One way to address this is to use a CSS file such as Normalize.css or HTML5Reset to 'reset' this internal styling and standardise styling across browsers.
Handling of tables in responsive mode
When content is required to be side-by-side by using two or more columns, the multiple columns will need to collapse into a single column when the viewport changes to a smaller screen size. This can cause the content to jump from one place on a page to another and become out of context, which can confuse the user.
Browsers handle the transition of re-sizing content differently, so it’s important to plan how the content will shift as the size of the browser reduces and expands in size. We suggest a progressive enhancement approach. This means designing first for the most limiting form factor (e.g. text browsers, or more relevantly, mobile phones) to ensure it looks good on those. Then building on top of that for more advanced features, like better user experience on larger screens.
Invalid HTML or CSS can sometimes be handled automatically by browsers such as Chrome and Firefox. However, not all browsers will be able to do this.
Check code for validity using guides such as W3C Validator, which will identify specific problems in your code base. Clearly, best practice is to use tools such as W3C Validator as you go along. However if you have complex projects with multiple developers and fundamental errors in the way code is written, this can (and does) result in fundamental re-writes. In this scenario it may be worth looking at a mobile development platform where issues can be addressed by simply changing the wrapper.
Browsers can vary in how they determine the text encoding of a page, which can result in certain characters becoming garbled. A particular example of this is the pound sign, which has a different representation in iso-8859-1 (Windows) and utf-8 (Most other platforms) encodings.
The best way to avoid this is to enforce an encoding in a meta tag in the HTML, as well as using problematic characters in their escaped form (escaped characters usually start with & and end in ;) such as the pound sign (sometimes represented as £ instead of £) which means it won’t get garbled.
Clearly visual browsers are not the only way to access your website. Employees or citizens may be utilising a screen reader (such as NVDA or JAWS), or even a text-based browser such as Lynx or WebbIE.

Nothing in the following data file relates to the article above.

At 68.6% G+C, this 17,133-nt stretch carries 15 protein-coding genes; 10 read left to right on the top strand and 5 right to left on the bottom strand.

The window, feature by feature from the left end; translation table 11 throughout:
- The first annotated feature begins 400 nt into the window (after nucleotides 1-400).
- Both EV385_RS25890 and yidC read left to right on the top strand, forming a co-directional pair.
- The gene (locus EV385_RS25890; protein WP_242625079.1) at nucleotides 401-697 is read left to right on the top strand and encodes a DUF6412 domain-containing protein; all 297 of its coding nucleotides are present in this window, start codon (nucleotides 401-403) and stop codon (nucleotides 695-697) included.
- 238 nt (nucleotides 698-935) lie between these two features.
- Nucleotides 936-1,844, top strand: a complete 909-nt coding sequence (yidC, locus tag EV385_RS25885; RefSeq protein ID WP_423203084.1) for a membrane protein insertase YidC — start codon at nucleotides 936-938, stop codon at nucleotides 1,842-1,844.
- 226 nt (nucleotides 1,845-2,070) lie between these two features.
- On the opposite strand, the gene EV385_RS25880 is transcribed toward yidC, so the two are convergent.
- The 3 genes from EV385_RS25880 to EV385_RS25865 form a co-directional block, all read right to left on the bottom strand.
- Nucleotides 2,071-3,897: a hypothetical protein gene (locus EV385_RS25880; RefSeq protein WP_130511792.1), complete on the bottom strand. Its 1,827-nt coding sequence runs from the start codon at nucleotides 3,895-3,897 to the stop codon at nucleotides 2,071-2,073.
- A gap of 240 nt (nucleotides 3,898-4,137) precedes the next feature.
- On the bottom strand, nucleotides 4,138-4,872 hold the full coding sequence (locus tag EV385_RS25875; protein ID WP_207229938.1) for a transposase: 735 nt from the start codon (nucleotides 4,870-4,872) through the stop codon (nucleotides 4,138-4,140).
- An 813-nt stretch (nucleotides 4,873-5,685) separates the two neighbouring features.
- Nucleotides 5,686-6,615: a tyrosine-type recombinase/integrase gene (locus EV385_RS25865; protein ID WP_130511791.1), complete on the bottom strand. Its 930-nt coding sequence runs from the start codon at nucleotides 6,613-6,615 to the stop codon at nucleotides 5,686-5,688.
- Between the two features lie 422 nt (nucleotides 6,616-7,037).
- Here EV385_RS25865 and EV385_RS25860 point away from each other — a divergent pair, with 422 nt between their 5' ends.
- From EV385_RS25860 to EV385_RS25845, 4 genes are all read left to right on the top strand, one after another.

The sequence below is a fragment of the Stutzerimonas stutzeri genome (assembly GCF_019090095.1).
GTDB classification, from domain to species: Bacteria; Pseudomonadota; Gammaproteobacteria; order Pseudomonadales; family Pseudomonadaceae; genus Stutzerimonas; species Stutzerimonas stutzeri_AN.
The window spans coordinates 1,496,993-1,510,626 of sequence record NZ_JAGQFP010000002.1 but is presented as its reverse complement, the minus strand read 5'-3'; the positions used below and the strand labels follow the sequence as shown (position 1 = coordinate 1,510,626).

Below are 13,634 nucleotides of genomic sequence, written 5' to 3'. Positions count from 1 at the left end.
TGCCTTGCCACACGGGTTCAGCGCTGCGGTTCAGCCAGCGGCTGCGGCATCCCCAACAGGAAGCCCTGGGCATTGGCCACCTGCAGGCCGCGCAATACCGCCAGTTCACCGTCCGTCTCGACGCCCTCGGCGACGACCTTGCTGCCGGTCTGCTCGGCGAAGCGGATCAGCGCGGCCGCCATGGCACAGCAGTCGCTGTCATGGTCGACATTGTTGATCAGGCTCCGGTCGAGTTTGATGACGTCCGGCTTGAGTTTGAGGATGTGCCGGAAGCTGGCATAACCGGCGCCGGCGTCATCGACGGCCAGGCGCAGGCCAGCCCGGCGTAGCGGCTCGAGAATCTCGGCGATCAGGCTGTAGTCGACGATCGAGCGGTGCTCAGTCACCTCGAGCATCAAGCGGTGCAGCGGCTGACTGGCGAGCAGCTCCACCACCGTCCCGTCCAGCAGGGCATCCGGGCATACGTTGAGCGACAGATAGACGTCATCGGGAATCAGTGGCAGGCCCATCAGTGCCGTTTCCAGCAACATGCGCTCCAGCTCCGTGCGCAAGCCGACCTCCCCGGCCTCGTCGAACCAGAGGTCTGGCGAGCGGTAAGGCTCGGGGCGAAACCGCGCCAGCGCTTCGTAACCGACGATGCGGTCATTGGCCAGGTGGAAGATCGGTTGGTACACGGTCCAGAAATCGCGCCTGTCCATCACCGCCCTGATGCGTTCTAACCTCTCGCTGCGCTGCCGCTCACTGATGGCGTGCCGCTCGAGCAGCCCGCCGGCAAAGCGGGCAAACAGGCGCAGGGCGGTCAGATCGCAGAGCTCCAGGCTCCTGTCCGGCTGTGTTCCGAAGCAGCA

Safari and screen readers - Safari can struggle with handling markers for page identifiers and can mismatch elements such as radio groups.
Software updates for browsers and mobiles are relatively frequent, for example there were eight versions of Google Chrome released last year and the May release included an XML object change that resulting in a general error message.
Regular test across all your browser types and review forums to see if there is publically available information on issue and fixes. The other option would be to utilise a development platform that picks up and addresses these issues automatically.
Alternatively, An Out Of The Box Solution Could Be Easier...
If a bespoke development approach sounds like a costly and time-consuming challenge, one option may be to use an Agile development platform like Toplevel’s Outreach COTS product to simply standardise user experience across all your browsers with less time and cost and address many of the issues we talk about above!
Outreach is browser-independent, provides open source extensions (including a GOV.UK toolkit) and supports all common browsers out-of-the-box, reducing testing and development effort as well as time to deliver.
Our R&D programme keeps us up-to-date with browser developments on desktop PCs and mobile devices, whilst responsive design themes allow the system to tailor/ rescale the user experience to the device type. Capabilities in many new browsers have allowed us to create a mobile data collection module which allows data collected to be stored on the device for later encrypted uploading.
In terms of legacy browser support; this extends back to 2001 and includes:
Internet Explorer version 6 and upwards, Firefox 1.5 and upwards and Google Chrome (any version).
Browsers that support HTML 4 / XHTML 1.0 and CSS, including Safari on the Apple Macintosh, Unix / Linux and mobile browsers including Dolphin on Android tablets and smartphones, and Safari on Apple iPad.